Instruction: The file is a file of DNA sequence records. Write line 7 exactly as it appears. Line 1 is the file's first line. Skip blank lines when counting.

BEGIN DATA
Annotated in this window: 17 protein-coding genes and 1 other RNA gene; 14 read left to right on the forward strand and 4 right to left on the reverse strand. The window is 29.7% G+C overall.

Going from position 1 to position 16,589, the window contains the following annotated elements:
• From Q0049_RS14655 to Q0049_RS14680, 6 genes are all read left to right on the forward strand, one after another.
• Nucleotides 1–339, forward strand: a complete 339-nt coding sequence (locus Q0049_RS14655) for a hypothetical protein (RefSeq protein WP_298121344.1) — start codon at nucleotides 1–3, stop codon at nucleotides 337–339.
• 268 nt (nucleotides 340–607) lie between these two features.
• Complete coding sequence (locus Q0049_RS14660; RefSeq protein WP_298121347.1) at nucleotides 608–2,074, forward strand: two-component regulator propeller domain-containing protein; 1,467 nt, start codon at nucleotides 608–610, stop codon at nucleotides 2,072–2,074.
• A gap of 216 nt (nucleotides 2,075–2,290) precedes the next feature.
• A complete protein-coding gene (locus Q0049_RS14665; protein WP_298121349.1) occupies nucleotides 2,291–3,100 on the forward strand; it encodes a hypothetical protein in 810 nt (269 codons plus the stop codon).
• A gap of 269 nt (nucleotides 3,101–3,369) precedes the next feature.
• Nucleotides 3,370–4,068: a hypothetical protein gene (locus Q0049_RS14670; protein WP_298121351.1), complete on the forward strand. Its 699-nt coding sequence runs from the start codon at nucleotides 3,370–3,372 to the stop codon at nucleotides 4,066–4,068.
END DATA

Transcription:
• A gap of 216 nt (nucleotides 2,075–2,290) precedes the next feature.